Researchers at OSF HealthCare want to make sure that patients have “important conversations” about their plans for the end of their lives.
Only 22% of Americans write down their end-of-life plans, according to study. A team at OSF HealthCare in Illinois is using artificial intelligence to help doctors figure out which patients are more likely to die during their hospital stay.
A news statement from OSF says that the team made an AI model that can predict a patient’s risk of dying between five and ninety days after being admitted to the hospital.
The goal is for the doctors to be able to talk to these people about important end-of-life issues.
In an interview with Fox News Digital, lead study author Dr. Jonathan Handler, an OSF HealthCare senior fellow of innovation, said, “It’s a goal of our organization that every single patient we serve would have their discussions about advanced care planning written down so that we could give them the care they want, especially at a sensitive time like the end of their life when they may not be able to talk to us because of their medical condition.”
If a patient is asleep or on a respirator, for example, it may be too late for them to tell their doctors what they want.
Handler said that in an ideal world, the mortality prediction would keep patients from dying before they got the full benefits of the hospice care they could have gotten if their goals had been written down sooner.
Since the average length of a hospital stay is four days, the researchers decided to start the model at five days and end it at 90 days to give a “sense of urgency,” as one researcher put it.
The AI model was tried on a set of data from more than 75,000 people of different races, cultures, genders, and social backgrounds.
The study, which was just released in the Journal of Medical Systems, showed that the death rate for all patients was 1 in 12.
But for people who the AI model said were more likely to die while they were in the hospital, the death rate went up to one in four, which is three times higher than the average.
The model was tried before and during the COVID-19 pandemic, and the results were almost the same, according to the study team.
Handler said that 13 different kinds of patient information were used to teach the patient death estimator how to work.
“That included clinical trends, like how well a patient’s organs are working, as well as how often and how intensely they’ve had to go to the health care system and other information, like their age,” he said.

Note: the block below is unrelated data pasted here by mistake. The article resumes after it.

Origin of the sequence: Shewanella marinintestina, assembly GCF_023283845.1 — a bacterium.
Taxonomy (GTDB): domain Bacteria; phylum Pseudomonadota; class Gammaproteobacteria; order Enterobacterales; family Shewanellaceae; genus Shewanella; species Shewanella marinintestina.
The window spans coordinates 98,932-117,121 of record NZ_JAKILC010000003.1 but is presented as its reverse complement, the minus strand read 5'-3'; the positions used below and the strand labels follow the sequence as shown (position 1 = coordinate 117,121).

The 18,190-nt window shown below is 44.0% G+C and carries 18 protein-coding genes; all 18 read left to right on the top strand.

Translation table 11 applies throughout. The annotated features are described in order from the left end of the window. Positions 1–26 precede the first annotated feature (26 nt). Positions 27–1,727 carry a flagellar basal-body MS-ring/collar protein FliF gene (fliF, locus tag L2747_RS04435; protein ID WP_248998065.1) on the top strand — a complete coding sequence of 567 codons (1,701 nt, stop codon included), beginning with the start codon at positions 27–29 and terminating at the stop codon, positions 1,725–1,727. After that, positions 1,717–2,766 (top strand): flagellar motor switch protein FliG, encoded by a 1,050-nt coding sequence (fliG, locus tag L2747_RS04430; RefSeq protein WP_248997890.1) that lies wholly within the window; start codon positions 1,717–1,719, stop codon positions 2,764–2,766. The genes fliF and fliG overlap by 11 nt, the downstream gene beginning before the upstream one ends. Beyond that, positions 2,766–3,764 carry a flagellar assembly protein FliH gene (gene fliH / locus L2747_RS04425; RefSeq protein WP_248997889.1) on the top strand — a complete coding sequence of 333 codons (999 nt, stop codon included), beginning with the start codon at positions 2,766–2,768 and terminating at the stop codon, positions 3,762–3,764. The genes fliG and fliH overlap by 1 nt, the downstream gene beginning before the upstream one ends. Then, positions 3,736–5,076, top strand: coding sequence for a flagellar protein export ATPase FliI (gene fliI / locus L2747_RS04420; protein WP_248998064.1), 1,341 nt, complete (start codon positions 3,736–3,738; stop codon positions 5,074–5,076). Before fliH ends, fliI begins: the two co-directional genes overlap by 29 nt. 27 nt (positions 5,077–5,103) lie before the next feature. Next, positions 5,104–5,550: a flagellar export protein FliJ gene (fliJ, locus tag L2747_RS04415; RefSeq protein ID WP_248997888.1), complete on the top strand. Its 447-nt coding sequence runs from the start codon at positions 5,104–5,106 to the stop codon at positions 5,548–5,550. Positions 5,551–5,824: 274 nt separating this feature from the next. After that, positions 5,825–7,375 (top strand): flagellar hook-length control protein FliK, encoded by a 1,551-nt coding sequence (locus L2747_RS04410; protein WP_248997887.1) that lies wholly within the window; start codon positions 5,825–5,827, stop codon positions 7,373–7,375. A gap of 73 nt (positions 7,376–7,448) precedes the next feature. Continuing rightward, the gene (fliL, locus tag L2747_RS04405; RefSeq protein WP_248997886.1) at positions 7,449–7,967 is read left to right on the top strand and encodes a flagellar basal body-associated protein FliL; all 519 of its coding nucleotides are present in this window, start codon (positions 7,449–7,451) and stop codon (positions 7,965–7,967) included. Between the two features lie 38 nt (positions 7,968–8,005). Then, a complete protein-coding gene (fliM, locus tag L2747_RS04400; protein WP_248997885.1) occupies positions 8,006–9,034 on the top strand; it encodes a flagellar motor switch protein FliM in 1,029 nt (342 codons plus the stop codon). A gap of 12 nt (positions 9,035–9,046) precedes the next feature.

Handler said that the model gives a doctor a chance, or “confidence level,” as well as an account of why the patient has a higher-than-normal chance of dying.
“At the end of the day, the AI takes a lot of information that would take a clinician a long time to gather, analyze, and summarize on their own, and then presents that information along with the prediction to allow the clinician to make a decision,” he said.
Handler said that a similar AI model made at NYU Langone gave the OSF researchers an idea of what they could do.
“They had made a death predictor for the first 60 days, which we tried to copy,” he said.
“We think our population is very different from theirs, so we used a different kind of predictor to get the results we wanted, and we were successful.”
“Then, the AI uses this information to figure out how likely it is that the patient will die in the next five to ninety days.”
The forecast “isn’t perfect,” Handler said. Just because it shows a higher risk of death doesn’t mean it will happen.
“But at the end of the day, the goal is to get the clinician to talk, even if the predictor is wrong,” he said.
“In the end, we want to do what the patient wants and give them the care they need at the end of life,” Handler said.
OSF is already using the AI tool because, as Handler said, the health care system “tried to integrate it as smoothly as possible into the clinicians’ workflow in a way that helps them.”
Handler said, “We are now in the process of optimizing the tool to make sure it has the most impact and helps patients and clinicians have a deep, meaningful, and thoughtful conversation.”
Expert on AI points out possible limits
Dr. Harvey Castro, a board-certified emergency medicine doctor in Dallas, Texas, and a national speaker on AI in health care, said that OSF’s model may have some benefits, but it may also have some risks and limits.
Possible fake results is one of them. “If the AI model wrongly predicts that a patient is at a high risk of dying when they are not, it could cause the patient and their family needless stress,” Castro said.
Castro also brought up the risk of false positives.
“If the AI model doesn’t find a patient who is at high risk of dying, important conversations about end-of-life care might be put off or never happen,” he said. “If this happens, the patient might not get the care they would have wanted in their last days.”
Castro said that other possible risks include relying too much on AI, worrying about data privacy, and the possibility of bias if the model is built on a small set of data. This could lead to different care advice for different patient groups.
The expert said that these kinds of models should be used with human contact.
“End-of-life conversations are difficult and can have big effects on a patient’s mind,” he said. “People who work in health care should use AI predictions along with a human touch.”
The expert said that these models need to be constantly checked and given feedback to make sure they are still accurate and useful in the real world.
“It is very important to study AI’s role in health care from an ethical point of view, especially when making predictions about life and death.”